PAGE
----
Visual timetables are made up of sequences of pictures, photos or symbols which represent the plan for your and your child’s day. These images should be individual for your child’s routine and home environment. You can even have a discussion with your little one to decide on the image they associate most with different times of day, such as a knife and fork for dinner time and a ball for outdoor play.

You can attach the images to a piece of card on a Velcro strip. This will make it easier for you to move the images when your routine changes day to day. Depending on where you are going to display your visual timetable, you can place the images from left to right, or top to bottom. However, it is best if you can position the timetable to be accessed by your child.

 

How we use Visual Timetables in Nursery

Visual timetables are a great tool to help the preschool children understand their daily routine and what is expected of them.

Children respond well to a routine and you can help to alleviate their anxiety and frustration by including them in the daily routine, so they can understand what is going to happen now and later.

The visual timetable also helps your child to understand when something is finished. This helps them to understand transitions from one activity to another. This is an important lesson for them to learn in preparation for school, as they are encouraged to enjoy free play in the early years at nursery, where they play with whatever they want, for as long as they want. However, once they go to school they must follow their teachers’ instruction on what to do and when activities must end to start working on something different. The visual timetable is a gentle introduction where children can get used to moving from one activity to another at certain times of day.

 

How can I use a visual timetable with my child at home?

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Work with your little one to create your visual timetable at home, explaining all the while what you will be using it for and answering any questions they may have. If they already attend a nursery within the Kiddi Caru Day Nurseries Group, they may already recognise it.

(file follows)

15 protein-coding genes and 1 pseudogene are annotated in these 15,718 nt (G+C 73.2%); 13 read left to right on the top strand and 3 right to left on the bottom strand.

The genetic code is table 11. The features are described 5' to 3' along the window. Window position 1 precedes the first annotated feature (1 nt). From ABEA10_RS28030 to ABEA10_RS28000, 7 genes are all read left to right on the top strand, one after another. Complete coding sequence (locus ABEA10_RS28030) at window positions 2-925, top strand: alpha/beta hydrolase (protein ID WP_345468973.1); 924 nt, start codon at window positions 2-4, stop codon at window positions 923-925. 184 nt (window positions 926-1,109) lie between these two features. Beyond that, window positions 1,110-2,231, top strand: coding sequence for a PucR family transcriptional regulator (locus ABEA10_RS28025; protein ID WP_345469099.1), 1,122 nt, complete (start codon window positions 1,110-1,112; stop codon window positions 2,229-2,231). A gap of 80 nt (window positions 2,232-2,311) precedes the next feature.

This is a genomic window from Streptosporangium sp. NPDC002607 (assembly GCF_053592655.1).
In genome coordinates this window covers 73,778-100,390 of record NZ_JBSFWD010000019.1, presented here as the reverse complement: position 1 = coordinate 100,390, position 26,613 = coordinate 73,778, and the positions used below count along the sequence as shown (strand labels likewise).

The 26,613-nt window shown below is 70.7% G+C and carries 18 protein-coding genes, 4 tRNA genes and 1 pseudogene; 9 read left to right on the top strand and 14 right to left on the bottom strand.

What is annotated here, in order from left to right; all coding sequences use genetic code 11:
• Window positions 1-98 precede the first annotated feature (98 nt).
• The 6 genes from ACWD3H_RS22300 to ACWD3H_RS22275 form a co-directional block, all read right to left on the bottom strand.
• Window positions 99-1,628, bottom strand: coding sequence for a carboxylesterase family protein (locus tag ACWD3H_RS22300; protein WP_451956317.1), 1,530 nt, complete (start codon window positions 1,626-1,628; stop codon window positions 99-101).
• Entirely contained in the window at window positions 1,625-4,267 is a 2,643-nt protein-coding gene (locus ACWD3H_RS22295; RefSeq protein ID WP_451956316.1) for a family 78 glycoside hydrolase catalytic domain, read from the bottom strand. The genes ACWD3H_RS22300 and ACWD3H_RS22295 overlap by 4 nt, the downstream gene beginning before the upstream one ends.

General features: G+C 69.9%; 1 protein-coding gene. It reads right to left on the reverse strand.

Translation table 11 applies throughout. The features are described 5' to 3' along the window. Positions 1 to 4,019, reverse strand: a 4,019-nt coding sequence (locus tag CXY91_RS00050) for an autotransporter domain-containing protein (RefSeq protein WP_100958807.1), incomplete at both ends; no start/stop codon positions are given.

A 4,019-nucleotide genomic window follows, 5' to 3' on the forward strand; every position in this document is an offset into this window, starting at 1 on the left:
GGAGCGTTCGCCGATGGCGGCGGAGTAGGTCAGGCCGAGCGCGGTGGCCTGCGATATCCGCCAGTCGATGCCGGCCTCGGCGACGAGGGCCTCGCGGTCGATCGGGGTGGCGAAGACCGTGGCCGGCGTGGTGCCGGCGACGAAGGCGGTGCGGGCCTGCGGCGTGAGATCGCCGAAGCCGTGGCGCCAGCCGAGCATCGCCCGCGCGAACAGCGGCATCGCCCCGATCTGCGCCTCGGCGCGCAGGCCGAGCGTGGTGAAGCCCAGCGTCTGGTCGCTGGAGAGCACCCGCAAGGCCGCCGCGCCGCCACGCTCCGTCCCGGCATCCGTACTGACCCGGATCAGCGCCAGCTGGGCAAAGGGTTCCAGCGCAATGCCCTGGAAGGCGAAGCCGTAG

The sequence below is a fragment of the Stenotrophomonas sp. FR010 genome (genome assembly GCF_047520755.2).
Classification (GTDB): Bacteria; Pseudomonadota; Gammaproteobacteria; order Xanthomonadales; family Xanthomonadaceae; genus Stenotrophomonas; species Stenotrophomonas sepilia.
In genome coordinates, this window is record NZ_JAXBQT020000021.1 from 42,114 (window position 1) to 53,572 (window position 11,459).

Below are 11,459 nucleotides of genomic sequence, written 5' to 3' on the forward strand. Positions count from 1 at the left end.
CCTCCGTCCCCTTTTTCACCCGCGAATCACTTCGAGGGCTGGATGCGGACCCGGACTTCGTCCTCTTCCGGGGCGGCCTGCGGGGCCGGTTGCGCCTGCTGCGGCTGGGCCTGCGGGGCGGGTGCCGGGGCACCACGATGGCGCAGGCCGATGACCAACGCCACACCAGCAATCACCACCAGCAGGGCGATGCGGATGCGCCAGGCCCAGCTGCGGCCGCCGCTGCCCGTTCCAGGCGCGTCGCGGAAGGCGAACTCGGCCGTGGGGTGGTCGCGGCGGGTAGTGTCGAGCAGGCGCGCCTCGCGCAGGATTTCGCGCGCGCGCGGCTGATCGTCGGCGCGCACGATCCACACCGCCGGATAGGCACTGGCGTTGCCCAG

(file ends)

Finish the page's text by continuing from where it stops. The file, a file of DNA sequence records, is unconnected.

• Display the visual timetable at your child's level and keep it in the same place every day, so your child knows where to access it.
  • At the beginning of the day discuss your morning routine with your child. For example: breakfast, get dressed, brush your teeth, story time, outdoor play, cooking activity, then lunch time. Make sure to have a photo or image to go along with every activity.
  • If you work from home, you can include a picture of your ‘work time’, and display it on the timetable to show your little one what you need to do throughout the day, and potentially explain why you cannot play with them at certain times.
  • Prior to each activity, show the picture of the activity to your child, explain what it is you will be doing and then carry on with the fun! You can use an arrow or pointer to move along the visual timetable.
  • Continue with this sequence until the morning routine is time completed. This sequence can be repeated in the afternoon to include a bedtime routine.

The visual timetable is best for children over 3 years old. For children under the age of two, a now and then board can be used in the same way to give them a more general idea of the routine, covering larger areas of time, such as breakfast, playtime, lunch, nap time, outside play, dinner time, then bedtime.

We would love to see the visual timetables you make with your little one and receive feedback on how your child is finding the timetable. Make sure to share with us by tagging @KiddiCaru on Facebook, Instagram and Twitter with the hashtag #visualtimetable

 

Activity: Starting School Box

Just like adults, the more children know about school and what to expect, the more confident they will feel. Children learn best through play and fun, so why not create a ‘Starting School Box’?

You can have them decorate it as part of a fun art and craft activity, using a variety of tools and items around the house. As well as, collate a range of items to go inside to help them understand more about their school and the friends that may be going there too.